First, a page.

Melvin Capital

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Melvin Capital Management LP
IndustryInvestment management
Founded2014; 10 years ago (2014)
FounderGabriel Plotkin
DefunctJune 30, 2022; 19 months ago (2022-06-30)
HeadquartersNew York City, U.S.
Key people
  • Gabriel Plotkin (CIO)
  • David F. Kurd (COO)
AUMUS$7.8 billion (Apr. 2022)
SubsidiariesMelvin Capital II Offshore Ltd

Melvin Capital Management LP was an American investment management firm based in New York City.[1] It was founded in 2014 by Gabriel Plotkin, who named the firm after his late grandfather.[1]

On May 18, 2022, Plotkin announced that the fund would close and return any remaining customer funds by June 2022. Assets under management in April 2022 were about $7.8 billion.[2]

Melvin Capital invested primarily in technology and consumer stocks and was noted for its high annual returns in comparison to other hedge funds.[3][4] It was reported to have $8 billion in assets under management (AUM) as of January 2021.[5] During the GameStop short squeeze of 2021, they sustained losses of 53% or $6.8 billion, at one point losing more than a billion dollars a day;[5][6] in Q1 2021, the firm's assets declined 49%, and it finished 2021 down more than 39% on the year, during which the S&P 500 rose 28.7%.[6][7][8] Melvin Capital began January 2022 down 17%.[6]

History[edit]

Background[edit]

After graduating from Northwestern University with a degree in economics in 2001, Gabriel Plotkin joined Ken Griffin's hedge fund Citadel LLC, and later Connecticut-based hedge fund North Sound Capital.[9] Prior to starting Melvin Capital, Plotkin was a trader at Steve Cohen's SAC Capital, where he managed a portfolio of mostly consumer stocks valued at about $1.3 billion.[1]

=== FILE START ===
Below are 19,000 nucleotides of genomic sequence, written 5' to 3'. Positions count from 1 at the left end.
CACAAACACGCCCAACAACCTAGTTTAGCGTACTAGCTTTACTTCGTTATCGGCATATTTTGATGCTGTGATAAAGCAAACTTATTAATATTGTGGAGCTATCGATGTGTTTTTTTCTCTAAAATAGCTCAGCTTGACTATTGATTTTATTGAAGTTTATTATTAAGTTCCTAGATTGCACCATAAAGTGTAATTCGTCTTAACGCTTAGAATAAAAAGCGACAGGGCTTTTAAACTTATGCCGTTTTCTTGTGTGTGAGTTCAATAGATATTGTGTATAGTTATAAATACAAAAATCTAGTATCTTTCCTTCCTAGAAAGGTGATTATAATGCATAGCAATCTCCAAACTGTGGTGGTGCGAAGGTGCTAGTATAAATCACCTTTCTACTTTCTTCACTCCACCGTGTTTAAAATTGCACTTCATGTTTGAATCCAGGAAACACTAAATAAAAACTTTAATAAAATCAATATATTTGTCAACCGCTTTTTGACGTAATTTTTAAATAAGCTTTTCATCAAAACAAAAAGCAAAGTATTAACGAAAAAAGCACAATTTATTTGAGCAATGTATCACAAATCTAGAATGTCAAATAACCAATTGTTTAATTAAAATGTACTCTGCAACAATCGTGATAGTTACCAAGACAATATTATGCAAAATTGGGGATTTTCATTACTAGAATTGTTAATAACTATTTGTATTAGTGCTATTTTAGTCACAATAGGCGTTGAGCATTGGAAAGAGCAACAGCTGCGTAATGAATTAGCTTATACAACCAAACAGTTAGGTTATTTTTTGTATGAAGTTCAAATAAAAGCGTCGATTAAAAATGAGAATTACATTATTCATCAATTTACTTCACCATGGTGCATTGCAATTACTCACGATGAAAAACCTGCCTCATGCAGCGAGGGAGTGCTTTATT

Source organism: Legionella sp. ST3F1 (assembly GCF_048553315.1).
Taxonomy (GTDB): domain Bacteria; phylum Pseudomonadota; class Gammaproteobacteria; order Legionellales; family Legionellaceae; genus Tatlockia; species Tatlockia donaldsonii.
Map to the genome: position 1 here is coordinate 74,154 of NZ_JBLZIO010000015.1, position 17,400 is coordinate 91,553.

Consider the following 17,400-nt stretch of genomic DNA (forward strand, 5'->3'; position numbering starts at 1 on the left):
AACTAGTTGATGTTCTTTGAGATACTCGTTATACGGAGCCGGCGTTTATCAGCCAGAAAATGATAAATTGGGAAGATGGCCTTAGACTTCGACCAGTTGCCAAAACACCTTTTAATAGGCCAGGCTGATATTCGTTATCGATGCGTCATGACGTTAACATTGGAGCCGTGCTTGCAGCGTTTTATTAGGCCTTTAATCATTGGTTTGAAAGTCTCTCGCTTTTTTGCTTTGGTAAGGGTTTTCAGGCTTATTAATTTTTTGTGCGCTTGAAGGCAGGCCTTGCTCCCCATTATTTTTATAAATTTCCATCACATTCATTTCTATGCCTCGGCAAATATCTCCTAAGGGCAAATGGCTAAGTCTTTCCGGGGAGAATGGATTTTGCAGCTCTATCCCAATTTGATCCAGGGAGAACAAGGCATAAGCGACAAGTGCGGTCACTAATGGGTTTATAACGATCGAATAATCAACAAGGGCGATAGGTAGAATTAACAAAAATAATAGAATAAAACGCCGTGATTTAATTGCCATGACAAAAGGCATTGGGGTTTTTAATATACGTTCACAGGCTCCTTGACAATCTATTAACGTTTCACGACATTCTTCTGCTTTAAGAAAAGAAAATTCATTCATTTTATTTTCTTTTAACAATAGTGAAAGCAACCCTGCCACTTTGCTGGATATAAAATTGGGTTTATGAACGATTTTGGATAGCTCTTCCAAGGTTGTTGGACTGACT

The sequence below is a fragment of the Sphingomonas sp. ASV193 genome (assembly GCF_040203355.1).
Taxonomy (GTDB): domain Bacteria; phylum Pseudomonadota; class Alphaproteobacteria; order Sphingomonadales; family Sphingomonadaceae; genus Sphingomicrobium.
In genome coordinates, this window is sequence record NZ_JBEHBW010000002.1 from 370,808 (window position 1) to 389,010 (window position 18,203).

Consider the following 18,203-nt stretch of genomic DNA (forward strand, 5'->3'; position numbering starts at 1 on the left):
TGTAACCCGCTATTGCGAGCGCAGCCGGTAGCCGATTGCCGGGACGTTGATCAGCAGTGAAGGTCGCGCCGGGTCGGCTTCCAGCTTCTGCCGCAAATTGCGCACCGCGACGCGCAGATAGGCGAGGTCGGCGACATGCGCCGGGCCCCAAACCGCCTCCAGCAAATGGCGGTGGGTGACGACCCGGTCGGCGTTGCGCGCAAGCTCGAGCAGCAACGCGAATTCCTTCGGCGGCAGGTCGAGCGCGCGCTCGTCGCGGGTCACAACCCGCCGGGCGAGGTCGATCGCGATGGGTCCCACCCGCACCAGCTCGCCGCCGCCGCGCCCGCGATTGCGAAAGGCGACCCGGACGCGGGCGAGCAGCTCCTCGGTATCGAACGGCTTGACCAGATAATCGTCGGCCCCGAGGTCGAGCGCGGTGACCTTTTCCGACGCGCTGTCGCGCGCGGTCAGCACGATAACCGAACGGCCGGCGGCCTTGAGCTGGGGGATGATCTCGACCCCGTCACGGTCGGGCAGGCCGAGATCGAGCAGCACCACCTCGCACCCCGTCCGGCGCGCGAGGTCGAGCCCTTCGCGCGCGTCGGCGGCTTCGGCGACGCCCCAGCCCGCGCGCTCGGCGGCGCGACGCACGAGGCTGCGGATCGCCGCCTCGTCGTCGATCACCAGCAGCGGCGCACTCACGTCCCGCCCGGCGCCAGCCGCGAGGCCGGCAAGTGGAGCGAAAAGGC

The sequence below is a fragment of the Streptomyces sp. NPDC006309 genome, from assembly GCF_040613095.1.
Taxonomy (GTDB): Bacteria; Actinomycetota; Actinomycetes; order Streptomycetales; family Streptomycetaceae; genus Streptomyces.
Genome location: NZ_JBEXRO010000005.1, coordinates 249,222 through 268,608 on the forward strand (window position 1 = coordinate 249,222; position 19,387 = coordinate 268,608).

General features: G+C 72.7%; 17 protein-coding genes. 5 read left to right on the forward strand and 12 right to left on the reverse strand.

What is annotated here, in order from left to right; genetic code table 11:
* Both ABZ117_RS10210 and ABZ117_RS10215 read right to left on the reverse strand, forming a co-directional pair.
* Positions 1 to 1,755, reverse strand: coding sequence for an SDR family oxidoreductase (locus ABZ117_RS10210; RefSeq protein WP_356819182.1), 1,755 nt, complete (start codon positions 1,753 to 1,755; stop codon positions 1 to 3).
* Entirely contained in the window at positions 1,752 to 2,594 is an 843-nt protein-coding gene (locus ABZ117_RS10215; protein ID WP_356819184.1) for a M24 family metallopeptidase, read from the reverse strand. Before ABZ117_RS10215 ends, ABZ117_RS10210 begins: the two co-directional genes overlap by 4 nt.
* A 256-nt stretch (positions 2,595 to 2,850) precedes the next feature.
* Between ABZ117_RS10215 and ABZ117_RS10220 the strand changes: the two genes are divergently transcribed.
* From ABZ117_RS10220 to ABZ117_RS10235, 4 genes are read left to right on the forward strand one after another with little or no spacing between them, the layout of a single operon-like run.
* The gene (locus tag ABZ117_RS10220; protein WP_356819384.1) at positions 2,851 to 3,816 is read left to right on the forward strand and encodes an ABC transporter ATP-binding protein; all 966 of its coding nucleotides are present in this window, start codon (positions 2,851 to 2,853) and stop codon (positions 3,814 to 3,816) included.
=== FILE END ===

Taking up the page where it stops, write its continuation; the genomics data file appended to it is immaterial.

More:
Plotkin was mentioned in the Securities and Exchange Commission's civil complaint against Michael Steinberg, a fellow SAC portfolio manager who was arrested on charges he traded Dell's earnings based on insider information.[10] During his time at SAC Capital, Plotkin allegedly received emails containing illegal insider information,[11] but was not charged with any wrongdoing.[10]

Foundation and performance before 2021[edit]

CIO Gabe Plotkin testified to the House Financial Services Committee about Melvin Capital's involvement in the GameStop short squeeze in 2021

Plotkin founded Melvin Capital, after leaving SAC in late 2014, naming the fund after his late grandfather who was a small-business owner.[1] He raised nearly $1 billion.[12][13] Plotkin described the fund to Bloomberg as "a very human-intensive place. We have a lot of analysts, we require a lot out of them."[14] He also said that the fund has an "intense focus" on the short side (i.e. short selling).[14]

The fund was noted for having high returns between 2014 and 2020, averaging 30% annually.[15] In its first full year in operation, Melvin Capital had returns of 47%, ranking it 2nd in Bloomberg's 2015 list of top-performing funds with $1 billion or more in assets under management.[3][16] These returns were several times that of Steve Cohen's current hedge fund, Point72, in the same year.[17]

In 2015, nearly two-thirds of the fund’s 67% returns (before fees) derived from its short positions.[6] Notable short positions included bets against J.C. Penney Co. and renewable-energy company SunEdison Inc., both of which ultimately went bankrupt.[6]

In 2017, the fund finished up 41%.[18] Notable investments included Chewy.com, Amazon.com, Las Vegas Sands, Alibaba, and shorting GameStop.[19]

The fund had returns of 44% in 2019.[14] According to The Wall Street Journal, about one-third of the gains in 2019 from Point72 came from Melvin Capital Management LP.[20]